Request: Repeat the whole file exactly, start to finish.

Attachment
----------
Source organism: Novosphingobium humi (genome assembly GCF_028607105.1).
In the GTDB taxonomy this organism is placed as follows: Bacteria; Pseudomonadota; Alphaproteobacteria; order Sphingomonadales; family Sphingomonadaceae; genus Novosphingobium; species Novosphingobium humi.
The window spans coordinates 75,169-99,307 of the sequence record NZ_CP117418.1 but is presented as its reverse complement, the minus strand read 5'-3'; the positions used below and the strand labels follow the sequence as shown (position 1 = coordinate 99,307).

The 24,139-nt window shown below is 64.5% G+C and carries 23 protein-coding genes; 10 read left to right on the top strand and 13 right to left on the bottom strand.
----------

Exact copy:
Source organism: Novosphingobium humi (genome assembly GCF_028607105.1).
In the GTDB taxonomy this organism is placed as follows: Bacteria; Pseudomonadota; Alphaproteobacteria; order Sphingomonadales; family Sphingomonadaceae; genus Novosphingobium; species Novosphingobium humi.
The window spans coordinates 75,169-99,307 of the sequence record NZ_CP117418.1 but is presented as its reverse complement, the minus strand read 5'-3'; the positions used below and the strand labels follow the sequence as shown (position 1 = coordinate 99,307).

The 24,139-nt window shown below is 64.5% G+C and carries 23 protein-coding genes; 10 read left to right on the top strand and 13 right to left on the bottom strand.